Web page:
The life-sized cows and calves — eight adults and 10 calves — were a popular attraction throughout the summer, especially in the early weeks after they were placed, with many people posting selfies with their favorite cow to social media.
And the promotion culminated Thursday with a last roundup of sorts, with the entire herd of 18 — plus one adult cow with a seat — were corralled in the Civic Arena and auctioned off one-by-one for a good cause.
Koehnen said the first-of-its-kind event for Litchfield created a lot of uncertainty about just how much interest the auction might generate. But a couple of days before the auction, phones at the Steffes office began to ring with questions about the cows.
“The morning of the auction, people were calling in to see if they could place absentee bids,” Koehnen said. “They wanted to know how much money to bring. That’s when I started to think, ‘This is going to be bigger than I thought it was going to be.’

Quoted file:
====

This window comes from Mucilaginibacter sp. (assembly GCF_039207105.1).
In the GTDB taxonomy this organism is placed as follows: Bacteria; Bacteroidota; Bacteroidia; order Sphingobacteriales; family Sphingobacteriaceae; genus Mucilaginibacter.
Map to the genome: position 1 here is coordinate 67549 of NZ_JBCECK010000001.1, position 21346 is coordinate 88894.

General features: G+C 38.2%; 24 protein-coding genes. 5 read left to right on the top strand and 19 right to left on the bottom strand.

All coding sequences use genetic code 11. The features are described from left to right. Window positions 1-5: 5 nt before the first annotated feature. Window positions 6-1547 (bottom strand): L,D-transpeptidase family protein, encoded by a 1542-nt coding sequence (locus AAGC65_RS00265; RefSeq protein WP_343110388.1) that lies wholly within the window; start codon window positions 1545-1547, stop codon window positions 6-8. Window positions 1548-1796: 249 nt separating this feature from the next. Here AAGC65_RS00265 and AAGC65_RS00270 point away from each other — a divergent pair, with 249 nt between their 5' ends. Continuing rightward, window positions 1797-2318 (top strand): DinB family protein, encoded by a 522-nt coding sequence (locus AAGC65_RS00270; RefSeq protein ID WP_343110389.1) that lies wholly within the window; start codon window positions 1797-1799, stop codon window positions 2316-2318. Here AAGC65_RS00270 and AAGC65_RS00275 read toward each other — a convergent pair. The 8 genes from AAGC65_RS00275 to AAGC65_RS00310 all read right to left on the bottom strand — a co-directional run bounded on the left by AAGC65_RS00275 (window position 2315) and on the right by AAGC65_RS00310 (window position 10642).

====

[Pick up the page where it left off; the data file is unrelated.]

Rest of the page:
“You don’t get an opportunity to do this kind of auction very often,” she added. “It’s a once-in-a-lifetime kind of thing. We’re glad we had the opportunity to participate.”
Two weeks after approving a back-to-school plan that would not require masks, the Litchfield School Board last week discussed at length how to head off so-called “mask shaming.”
Chairman Darrin Anderson said he put the item on the board’s agenda, because he wants students to wear masks — or not — as they choose, without fear of reprisal or teasing from classmates or others.
As students headed back to the classroom Monday, Meeker County has seen COVID-19 cases continue to rise, with 2,843 cases reported by the Minnesota Department of Health, including 46 deaths in the county. The case rate declined in slightly in recent weeks, however, as MDH reported the infection rate in Meeker County at 13.4 for the most recent reporting period (Aug. 8-14) after a rate of 15.2 the previous week.